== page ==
These and other features, objects, and advantages of the present invention will become apparent upon reading the following description thereof together with reference to the accompanying drawings in which:
FIG. 1 is a fragmentary perspective view of a vehicle including an armrest and in exploded form, a container holder embodying the present invention shown prior to installation on the armrest;
FIG. 2 is a perspective view of the container holder shown in FIG. 1 once installed and shown in a retracted storage position;
FIG. 3 is a perspective view of the container holder shown in FIG. 2, but shown in a partially extended position;
FIG. 4 is a perspective view of the container holder shown in FIG. 2 but shown in a fully extended position;
FIG. 5 is a cross-sectional view of a segment of the container holder taken along section lines V--V of FIG. 1; and
FIG. 6 is a cross-sectional view, partly in phantom form, of the container holder taken along section lines VI--VI of FIG. 4.
As seen in FIG. 1, vehicle 11 such as an automobile includes an armrest 24 located between a pair of the vehicle seats such as the front seats. The armrest, as an accessory of the vehicle as originally manufactured, does not include a container holder. Thus to provide this option, a container holder 10 embodying the present invention is provided. Container holder 10 includes a U-shaped drawer-like member 12 with a pair of spaced laterally extending legs 14 and 16 (FIGS. 3 and 4) extending from either end of a transverse front wall 18. Legs 14 and 16 slideably extend within hollow elongated brackets or guides 20 and 22 which in turn are securely attached to either side of the lower half of armrest 24 by clips 54. Container holder 10 can be easily installed at car dealerships or at a port of entry for imported vehicles. Though only an armrest 24 is shown, it is particularly contemplated that container holder 10 could be installed on any vehicle component having sides for receiving legs 14 and 16 and brackets 20 and 22, particularly those components having a functionally useful top or interior compartment which an operator may wish to access and/or use without interference from container holder 10.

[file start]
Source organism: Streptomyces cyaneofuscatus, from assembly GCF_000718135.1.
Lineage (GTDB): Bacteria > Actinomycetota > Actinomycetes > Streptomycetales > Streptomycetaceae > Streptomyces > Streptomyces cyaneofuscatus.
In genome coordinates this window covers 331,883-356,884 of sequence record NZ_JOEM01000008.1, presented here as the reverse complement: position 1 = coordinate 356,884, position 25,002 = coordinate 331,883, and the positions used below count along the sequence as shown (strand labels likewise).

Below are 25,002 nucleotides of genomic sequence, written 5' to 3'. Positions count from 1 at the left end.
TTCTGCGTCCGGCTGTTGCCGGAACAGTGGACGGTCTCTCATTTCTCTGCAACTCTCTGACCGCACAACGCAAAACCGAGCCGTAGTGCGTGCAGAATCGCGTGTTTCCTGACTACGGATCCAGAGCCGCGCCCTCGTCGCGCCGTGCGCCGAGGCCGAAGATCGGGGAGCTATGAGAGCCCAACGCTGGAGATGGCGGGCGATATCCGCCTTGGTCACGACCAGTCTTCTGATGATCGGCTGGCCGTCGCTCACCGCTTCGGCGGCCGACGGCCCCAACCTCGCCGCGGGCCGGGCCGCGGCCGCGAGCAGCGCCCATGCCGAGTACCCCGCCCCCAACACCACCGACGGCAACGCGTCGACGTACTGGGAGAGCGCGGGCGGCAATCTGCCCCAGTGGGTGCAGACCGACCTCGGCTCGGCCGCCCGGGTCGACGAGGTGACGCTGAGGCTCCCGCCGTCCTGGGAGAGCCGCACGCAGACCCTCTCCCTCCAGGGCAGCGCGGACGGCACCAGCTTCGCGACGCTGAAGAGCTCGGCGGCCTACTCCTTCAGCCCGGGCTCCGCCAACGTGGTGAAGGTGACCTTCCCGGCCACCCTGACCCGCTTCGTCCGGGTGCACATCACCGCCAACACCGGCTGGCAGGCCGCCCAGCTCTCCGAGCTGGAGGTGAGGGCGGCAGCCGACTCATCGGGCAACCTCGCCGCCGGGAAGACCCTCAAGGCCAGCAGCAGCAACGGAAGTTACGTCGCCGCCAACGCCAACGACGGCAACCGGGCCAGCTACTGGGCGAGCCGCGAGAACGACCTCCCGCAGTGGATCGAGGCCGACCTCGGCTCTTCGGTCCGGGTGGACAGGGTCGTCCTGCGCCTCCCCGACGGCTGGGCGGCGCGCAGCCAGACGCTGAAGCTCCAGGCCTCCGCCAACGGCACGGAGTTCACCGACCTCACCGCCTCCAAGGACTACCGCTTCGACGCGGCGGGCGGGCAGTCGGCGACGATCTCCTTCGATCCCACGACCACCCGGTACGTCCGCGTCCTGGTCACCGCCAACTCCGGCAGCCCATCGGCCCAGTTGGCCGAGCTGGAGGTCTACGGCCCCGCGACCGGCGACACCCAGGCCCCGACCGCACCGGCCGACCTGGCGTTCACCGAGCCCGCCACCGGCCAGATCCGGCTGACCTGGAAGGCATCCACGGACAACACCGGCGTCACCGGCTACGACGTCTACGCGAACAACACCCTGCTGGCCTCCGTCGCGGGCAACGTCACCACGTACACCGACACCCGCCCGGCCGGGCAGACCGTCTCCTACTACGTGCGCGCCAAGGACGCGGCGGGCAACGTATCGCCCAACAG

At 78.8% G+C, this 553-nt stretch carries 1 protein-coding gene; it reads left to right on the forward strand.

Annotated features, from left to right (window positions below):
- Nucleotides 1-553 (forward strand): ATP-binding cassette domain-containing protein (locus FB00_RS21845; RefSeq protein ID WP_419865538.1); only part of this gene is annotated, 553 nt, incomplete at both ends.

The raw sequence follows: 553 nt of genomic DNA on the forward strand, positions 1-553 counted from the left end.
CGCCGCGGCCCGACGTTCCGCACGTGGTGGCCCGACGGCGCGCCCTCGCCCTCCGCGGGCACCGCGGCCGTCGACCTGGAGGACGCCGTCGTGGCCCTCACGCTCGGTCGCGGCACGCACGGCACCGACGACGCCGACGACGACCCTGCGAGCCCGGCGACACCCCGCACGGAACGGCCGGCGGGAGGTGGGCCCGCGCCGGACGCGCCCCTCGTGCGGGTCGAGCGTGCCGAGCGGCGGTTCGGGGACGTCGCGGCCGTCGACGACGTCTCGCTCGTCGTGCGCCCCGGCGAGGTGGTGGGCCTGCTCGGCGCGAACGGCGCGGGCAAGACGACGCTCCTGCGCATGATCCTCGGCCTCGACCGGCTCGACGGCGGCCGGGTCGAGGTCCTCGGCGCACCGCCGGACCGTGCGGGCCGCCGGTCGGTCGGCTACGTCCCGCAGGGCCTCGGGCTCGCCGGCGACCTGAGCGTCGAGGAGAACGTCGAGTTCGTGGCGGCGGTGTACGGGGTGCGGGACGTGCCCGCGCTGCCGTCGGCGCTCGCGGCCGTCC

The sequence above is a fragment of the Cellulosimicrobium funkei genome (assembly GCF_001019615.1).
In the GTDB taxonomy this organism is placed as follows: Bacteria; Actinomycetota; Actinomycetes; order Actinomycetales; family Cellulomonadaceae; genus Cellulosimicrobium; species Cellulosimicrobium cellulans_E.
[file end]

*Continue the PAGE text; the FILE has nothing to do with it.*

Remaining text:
Armrest 24 includes a front wall 28, rear wall (not shown), and opposing sidewalls 32 and 34 forming an interior compartment 36. A cover 38 is pivotally attached to the rear wall and latched by a latch (not shown) which is released by actuating push button 40. A U-shaped recess or groove 42 extends across the lower half of front wall 28 and at least several inches rearwardly on the exterior surface of sidewalls 32 and 34. Apertures 44 are located near the rearward ends of recess 42 on each of sidewalls 32 and 34. It is contemplated that a template and drill will be used to locate and make apertures 44 at the time the present invention is to be installed on the armrest, though different arrangements are possible.
Brackets 20 and 22 (FIGS. 1 and 5) each have an inner side 48 adapted to mateably engage recess 42 in sidewalls 32 and 34, and an aesthetically colored and textured outer surface 50 to conform to the vehicle interior. Brackets 20 and 22 further include a rearward end 52 and a forward end 56. A spring steel snap-in clip 54 attaches to rearward end 52 and faces inwardly therefrom. Clips 54 are adapted to engage apertures 44 in armrest sidewalls 34 and 36, and to retain brackets 20 and 22 in recess 42 on sidewalls 32 and 34. Brackets 20 and 22 are hollow to include a slot 58 (FIG. 5) which extends from forward end 56 rearwardly toward rearward end 52 terminating a distance short thereof. Slot 58 has a cross-sectional shape adapted to telescopingly receive the free ends of legs 14 and 16. The cross-section of slots 58 conform to that of legs 14 and 16 which can take on a variety of different sectional shapes in addition to that shown and may include "C" or "I" shaped cross-sections.
Thus, the U-shaped holding member 12 includes legs 14 and 16 having an elongated cross-sectional shape adapted to mateably telescopingly engage slots 58 in brackets 20 and 22. Legs 14 and 16 are resiliently flexible so that they can be flexed outwardly and straddle the front end of armrest 24 during installation. This facilitates installation onto armrest 24 by allowing brackets 20 and 22 to be pre-installed onto legs 14 and 16. With brackets 20 and 22 in place on legs 14 and 16, the legs are first resiliently bent outwardly a distance so that legs 14, 16 and brackets 20, 22 can be positioned around armrest 24. Legs 14 and 16 are then released so that brackets 20 and 22 move into engagement with recess 42 and clips 54 engage holes 44 in armrest sidewalls 32 and 34 (FIG. 2). Since legs 14 and 16 are securely attached to transverse wall 18, legs 14 and 16 continue to biasingly hold brackets 20 and 22 in place in recess 42 and against sidewalls 32 and 34 after releasing the legs. The outside of brackets 20 and 22 can be pressed inwardly as needed to fully lock seat clips 54 into holes 44.